The Complainant says that the disputed domain name has been registered and used in bad faith. Where, as in this case, the Respondent has failed to show rights or legitimate interests in the disputed domain name, registration and use in bad faith can commonly be inferred. The Respondent's bad faith can also be inferred from the Respondent's repeated failure to respond to all communications from the Complainant. The absence of any demonstrable plans to use the disputed domain name together with the absence of evidence of any actual use for a bona fide purpose is evidence of the Respondent's bad faith.
The Respondent registered a domain name that is exclusively comprised of the Complainant's HUAWEI mark in its entirety and even corresponds to its corporate name, which is the subject of extensive common law trademark rights and clearly confusing to the public. Given the substantial reputation of the Complainant who has its products deployed in 170 countries, serving more than a third of the world's population, and given that the Complainant employs over 180,000 people worldwide and has offices in 107 countries, with hundreds of registered trademarks worldwide, there is no doubt that the Respondent was well aware of the Complainant's trademark rights prior to its registration of the disputed domain name.
The Complainant sent the Respondent a cease and desist letter in June 2017, through the DotPH Registry since the disputed domain name registration was privacy protected as it did not disclose the Respondent's email address. The Complainant received no response.
The Respondent did not reply to the Complainant's contentions.
6. Discussion and Findings
Under paragraph 4(a) of the Policy, to succeed the Complainant must prove that:
(i) the disputed domain name is identical or confusingly similar to a trademark or service mark in which the Complainant has rights; and
(ii) the Respondent has no rights or legitimate interests in respect of the disputed domain name; and
(iii) the disputed domain name was registered and is being used in bad faith.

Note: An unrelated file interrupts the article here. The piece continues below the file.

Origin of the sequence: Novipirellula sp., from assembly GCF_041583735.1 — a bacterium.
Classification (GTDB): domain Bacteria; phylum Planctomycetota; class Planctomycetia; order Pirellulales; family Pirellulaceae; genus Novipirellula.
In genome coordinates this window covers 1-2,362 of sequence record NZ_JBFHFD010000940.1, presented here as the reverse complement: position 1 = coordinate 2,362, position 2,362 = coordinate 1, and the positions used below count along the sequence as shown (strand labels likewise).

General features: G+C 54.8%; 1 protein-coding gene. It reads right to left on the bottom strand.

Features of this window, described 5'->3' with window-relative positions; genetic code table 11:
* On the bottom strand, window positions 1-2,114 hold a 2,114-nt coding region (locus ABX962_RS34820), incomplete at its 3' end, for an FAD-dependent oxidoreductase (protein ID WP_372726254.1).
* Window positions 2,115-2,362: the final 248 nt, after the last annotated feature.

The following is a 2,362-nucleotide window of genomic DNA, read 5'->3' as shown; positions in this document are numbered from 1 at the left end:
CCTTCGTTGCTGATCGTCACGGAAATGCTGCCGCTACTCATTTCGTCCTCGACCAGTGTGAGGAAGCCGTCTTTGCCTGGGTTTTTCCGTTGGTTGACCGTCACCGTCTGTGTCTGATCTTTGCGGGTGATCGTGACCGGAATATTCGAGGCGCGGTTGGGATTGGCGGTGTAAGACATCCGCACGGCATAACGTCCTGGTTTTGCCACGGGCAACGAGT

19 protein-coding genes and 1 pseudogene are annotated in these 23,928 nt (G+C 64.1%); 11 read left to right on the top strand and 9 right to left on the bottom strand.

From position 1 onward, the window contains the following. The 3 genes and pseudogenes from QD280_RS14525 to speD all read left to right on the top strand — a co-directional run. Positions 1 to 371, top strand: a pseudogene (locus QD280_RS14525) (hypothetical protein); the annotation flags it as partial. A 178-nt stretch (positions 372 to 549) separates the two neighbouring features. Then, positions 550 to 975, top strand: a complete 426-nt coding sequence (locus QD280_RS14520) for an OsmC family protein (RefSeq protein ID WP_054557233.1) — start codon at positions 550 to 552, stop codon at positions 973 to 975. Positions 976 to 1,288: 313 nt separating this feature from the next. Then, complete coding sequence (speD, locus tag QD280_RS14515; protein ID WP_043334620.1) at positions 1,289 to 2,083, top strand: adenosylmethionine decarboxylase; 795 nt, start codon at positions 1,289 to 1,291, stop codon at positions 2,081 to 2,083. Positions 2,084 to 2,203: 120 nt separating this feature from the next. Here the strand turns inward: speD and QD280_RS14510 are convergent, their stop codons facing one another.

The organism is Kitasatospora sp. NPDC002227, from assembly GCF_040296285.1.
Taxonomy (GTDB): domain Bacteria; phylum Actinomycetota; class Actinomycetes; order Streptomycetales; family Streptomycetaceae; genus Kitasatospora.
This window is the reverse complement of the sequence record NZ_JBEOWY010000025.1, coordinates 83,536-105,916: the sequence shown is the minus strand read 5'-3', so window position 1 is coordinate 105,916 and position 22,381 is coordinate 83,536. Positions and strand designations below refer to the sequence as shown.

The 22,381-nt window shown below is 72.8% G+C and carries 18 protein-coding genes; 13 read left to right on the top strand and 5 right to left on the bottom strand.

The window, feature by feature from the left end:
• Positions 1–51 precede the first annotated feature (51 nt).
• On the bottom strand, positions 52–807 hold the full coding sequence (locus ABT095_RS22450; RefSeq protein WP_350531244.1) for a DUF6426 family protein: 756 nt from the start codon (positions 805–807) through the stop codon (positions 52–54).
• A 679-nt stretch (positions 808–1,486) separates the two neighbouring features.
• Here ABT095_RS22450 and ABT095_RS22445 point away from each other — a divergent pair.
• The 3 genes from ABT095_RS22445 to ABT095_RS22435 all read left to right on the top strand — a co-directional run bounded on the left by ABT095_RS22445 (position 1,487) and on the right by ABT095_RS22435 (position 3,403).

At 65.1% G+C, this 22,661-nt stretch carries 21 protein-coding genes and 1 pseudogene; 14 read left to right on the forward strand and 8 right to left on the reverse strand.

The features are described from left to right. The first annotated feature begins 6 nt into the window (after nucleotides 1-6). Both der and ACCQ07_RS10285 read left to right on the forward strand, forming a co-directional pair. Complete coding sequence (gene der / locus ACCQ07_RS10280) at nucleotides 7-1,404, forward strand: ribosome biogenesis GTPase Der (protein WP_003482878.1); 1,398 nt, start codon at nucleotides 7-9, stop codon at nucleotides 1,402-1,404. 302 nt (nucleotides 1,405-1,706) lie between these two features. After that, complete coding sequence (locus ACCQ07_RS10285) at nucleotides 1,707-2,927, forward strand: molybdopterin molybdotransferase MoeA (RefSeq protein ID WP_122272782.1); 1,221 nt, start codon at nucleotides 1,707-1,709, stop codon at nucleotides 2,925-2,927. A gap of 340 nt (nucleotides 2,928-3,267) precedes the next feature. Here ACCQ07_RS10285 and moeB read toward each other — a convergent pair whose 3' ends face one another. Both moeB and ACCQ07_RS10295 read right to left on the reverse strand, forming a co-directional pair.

These elements are discussed in turn below. In considering these elements, paragraph 15(a) of the Rules provides that the Panel shall decide the Complaint on the basis of statements and documents submitted in accordance with the Policy, the Rules and any other rules or principles of law that the Panel deems applicable. The Panel notes that the Policy is substantively similar to the UDRP and thus the Panel has relevantly considered decisions under the UDRP where deemed appropriate.
A. Identical or Confusingly Similar
There are two elements of paragraph 4(a)(i) of the Policy which the Complainant must prove to succeed in this dispute.
The first is that the complainant "has rights" in a trademark or service mark. The Complainant has such rights in registered trademarks for HUAWEI in various jurisdictions, including the Philippines where the Respondent has its address. As mentioned above, the Complainant's rights in its mark have been recognized in past cases under the UDRP and other domain name dispute resolution policies that are in similar terms to the Policy.
The second is that the Complainant must show that the disputed domain name is identical or confusingly similar to the mark in which it has rights. For the purpose of comparison, it is well-established that the ccTLD suffix, in this case ".com.ph", is not relevant as it is a necessary component of the disputed domain name. Recently see, e.g., Tinder, Incorporated v. Filorgy Interactive, Filorgy Dating Service, WIPO Case No. DPH2017-0003. If that suffix is disregarded, only the term "Huawei" remains. This term is self-evidently identical to the Complainant's HUAWEI trademark.
Accordingly, the Panel finds that the Complainant has proven the elements required in paragraph 4(a)(1) of the Policy.
B. Rights or Legitimate Interests
Paragraph 4(a)(ii) of the Policy then directs the Complainant to show that the Respondent has "no rights or legitimate interests" in the disputed domain name. In considering this element, previous cases under the Policy have applied the approach now summarized in section 2.1 of the WIPO Overview of WIPO Panel Views on Selected UDRP Questions, Third Edition ("WIPO Overview, 3.0). See, e.g., Car Classifieds Asia S.a.r.l. v. dotPH PrivateRegistration / Netrepreneur Connections Enterprises, Daniel Scott, WIPO Case No. DPH2015-0001.
Under this approach, once a complainant makes a prima facie case that a respondent lacks rights or legitimate interests, the burden of production to show rights or legitimate interests in the disputed domain name shifts to the respondent. The Complainant has made a strong prima facie case against the Respondent, including by pointing to its substantial portfolio of registered marks for HUAWEI, and the worldwide extent and advertising of its business.